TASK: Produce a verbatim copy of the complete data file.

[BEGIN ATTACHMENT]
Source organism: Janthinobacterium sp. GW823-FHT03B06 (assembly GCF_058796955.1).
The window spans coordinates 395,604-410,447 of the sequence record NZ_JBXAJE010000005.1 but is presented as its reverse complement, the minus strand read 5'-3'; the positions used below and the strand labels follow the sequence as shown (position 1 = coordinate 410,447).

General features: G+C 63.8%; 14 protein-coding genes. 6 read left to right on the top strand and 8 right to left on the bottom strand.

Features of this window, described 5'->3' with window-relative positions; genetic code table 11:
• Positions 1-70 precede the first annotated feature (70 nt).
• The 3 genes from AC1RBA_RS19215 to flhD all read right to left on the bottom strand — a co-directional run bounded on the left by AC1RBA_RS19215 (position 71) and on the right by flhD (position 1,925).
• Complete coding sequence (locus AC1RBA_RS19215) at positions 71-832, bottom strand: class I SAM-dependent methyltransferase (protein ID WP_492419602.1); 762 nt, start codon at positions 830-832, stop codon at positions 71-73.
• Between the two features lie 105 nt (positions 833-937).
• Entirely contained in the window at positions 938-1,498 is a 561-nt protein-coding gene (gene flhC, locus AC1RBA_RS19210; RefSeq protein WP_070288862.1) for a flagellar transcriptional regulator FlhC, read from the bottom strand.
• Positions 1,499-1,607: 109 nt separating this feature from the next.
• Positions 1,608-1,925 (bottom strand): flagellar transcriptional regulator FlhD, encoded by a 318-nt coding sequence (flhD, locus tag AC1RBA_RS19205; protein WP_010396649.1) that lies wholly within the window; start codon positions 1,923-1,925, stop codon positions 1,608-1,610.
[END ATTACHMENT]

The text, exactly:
Source organism: Janthinobacterium sp. GW823-FHT03B06 (assembly GCF_058796955.1).
The window spans coordinates 395,604-410,447 of the sequence record NZ_JBXAJE010000005.1 but is presented as its reverse complement, the minus strand read 5'-3'; the positions used below and the strand labels follow the sequence as shown (position 1 = coordinate 410,447).

General features: G+C 63.8%; 14 protein-coding genes. 6 read left to right on the top strand and 8 right to left on the bottom strand.

Features of this window, described 5'->3' with window-relative positions; genetic code table 11:
• Positions 1-70 precede the first annotated feature (70 nt).
• The 3 genes from AC1RBA_RS19215 to flhD all read right to left on the bottom strand — a co-directional run bounded on the left by AC1RBA_RS19215 (position 71) and on the right by flhD (position 1,925).
• Complete coding sequence (locus AC1RBA_RS19215) at positions 71-832, bottom strand: class I SAM-dependent methyltransferase (protein ID WP_492419602.1); 762 nt, start codon at positions 830-832, stop codon at positions 71-73.
• Between the two features lie 105 nt (positions 833-937).
• Entirely contained in the window at positions 938-1,498 is a 561-nt protein-coding gene (gene flhC, locus AC1RBA_RS19210; RefSeq protein WP_070288862.1) for a flagellar transcriptional regulator FlhC, read from the bottom strand.
• Positions 1,499-1,607: 109 nt separating this feature from the next.
• Positions 1,608-1,925 (bottom strand): flagellar transcriptional regulator FlhD, encoded by a 318-nt coding sequence (flhD, locus tag AC1RBA_RS19205; protein WP_010396649.1) that lies wholly within the window; start codon positions 1,923-1,925, stop codon positions 1,608-1,610.